Posted by: lisetta | October 17, 2009

Risotto, kind of, at Cochon

A few weeks ago at the Appetite for Awareness event, I ate a small cup of cassoulet – pork and beans – that stopped me in my tracks. Made by chef Gene Giuffi at Cochon, one of Philadelphia’s best BYOBs, its flavors were both complex yet simple, providing both pleasure and intrigue to even the most sophisticated palates. In anything other than its prosciutto form, pork had never intrigued me…until then.

Finally got there for dinner tonight, with longtime friend Jeff and (hopefully) new friend Cem. We ate lots of tasty treats: escargot with shiitake mushrooms, fried oysters with the loveliest shaved fennel slaw I’ve ever tasted, and a charcuterie plate with house-cured meats and a pickled tomato-cornichon salad topped with zesty arugula microgreens. And that was just the beginning.

Main dishes included duck breast with white bean cassoulet and garlic sausage (just the right amount), quail with roasted veggies and more sausage, and St. Canut Farm Porcelet – a baby pig fed only milk – served with wild mushroom risotto and juniper oil.

I’d never eaten porcelet before. Seared simply and fanned on a bed of rice, it was far more moist and tender than any pork that’s come before. How so? According to the Fermet St Canut Farms website:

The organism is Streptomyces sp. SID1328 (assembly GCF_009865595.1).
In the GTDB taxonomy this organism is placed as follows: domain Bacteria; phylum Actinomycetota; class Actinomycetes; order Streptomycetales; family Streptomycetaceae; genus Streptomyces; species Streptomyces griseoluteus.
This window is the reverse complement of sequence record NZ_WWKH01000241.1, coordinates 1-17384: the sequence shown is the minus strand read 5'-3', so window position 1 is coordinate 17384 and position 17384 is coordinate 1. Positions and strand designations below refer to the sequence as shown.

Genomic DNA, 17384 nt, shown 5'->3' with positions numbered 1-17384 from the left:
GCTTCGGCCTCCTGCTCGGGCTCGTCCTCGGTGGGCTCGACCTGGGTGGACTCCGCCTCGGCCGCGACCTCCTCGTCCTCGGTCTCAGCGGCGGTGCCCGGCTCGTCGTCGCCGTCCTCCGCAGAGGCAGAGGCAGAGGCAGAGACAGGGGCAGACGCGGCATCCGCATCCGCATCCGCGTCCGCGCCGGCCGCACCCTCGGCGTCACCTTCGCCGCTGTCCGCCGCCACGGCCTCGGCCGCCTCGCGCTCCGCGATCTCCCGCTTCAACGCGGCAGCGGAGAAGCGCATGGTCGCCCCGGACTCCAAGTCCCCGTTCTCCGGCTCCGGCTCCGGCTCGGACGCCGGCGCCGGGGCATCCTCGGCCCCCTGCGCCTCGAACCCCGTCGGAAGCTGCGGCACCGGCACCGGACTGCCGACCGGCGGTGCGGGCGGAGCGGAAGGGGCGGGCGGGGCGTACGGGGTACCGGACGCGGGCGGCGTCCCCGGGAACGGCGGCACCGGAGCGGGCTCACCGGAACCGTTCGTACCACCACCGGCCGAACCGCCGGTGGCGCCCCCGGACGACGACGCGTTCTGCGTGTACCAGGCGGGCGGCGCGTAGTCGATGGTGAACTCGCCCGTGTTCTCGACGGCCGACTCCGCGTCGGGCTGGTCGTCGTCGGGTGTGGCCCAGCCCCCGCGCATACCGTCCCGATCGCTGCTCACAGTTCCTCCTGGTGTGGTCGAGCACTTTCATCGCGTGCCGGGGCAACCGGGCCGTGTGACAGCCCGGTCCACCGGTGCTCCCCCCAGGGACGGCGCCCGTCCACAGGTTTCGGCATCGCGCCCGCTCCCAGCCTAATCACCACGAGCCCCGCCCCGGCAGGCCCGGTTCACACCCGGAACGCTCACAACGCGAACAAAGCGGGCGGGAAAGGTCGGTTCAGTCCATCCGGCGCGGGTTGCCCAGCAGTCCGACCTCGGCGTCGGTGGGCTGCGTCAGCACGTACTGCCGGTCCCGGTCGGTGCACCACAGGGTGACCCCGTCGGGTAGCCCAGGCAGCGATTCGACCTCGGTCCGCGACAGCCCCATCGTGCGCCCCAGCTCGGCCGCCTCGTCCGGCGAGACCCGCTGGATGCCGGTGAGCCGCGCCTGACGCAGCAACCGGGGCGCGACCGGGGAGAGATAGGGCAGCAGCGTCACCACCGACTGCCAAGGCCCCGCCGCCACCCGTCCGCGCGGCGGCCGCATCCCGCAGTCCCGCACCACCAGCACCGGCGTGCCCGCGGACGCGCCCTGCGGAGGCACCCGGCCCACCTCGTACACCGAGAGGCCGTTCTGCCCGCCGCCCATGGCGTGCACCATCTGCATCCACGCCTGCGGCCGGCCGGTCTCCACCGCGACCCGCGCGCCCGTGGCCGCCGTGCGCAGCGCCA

Our milk-fed Yorkshire piglets, raised since birth in a family environment, maintain their natural nursing rhythm until reaching the live weight of 28 kg. … From the slaughter stage to the cutting, St-Canut products are air-chilled for 48 hours. … In the New York market, the cutting to delivery stage is no more than 60 hours.

I truly do not know what this really means; I’m just looking for something to anchor the experience of eating it.  The risotto, sadly, was the only thing in the entire meal that was not pleasing. While its flavors were earthy, its texture had turned to gruel, a testament to the peasant techniques Giuffi has mastered — in an otherwise good way.

Despite the textureless rice, the meal at Cochon was one of the best I’ve eaten in Philadelphia, hands down. Giuffi is brilliant; I love that he’s an Italian-American doing French better than anyone else in town. 🙂 Can’t wait to go back.

Cochon on Urbanspoon


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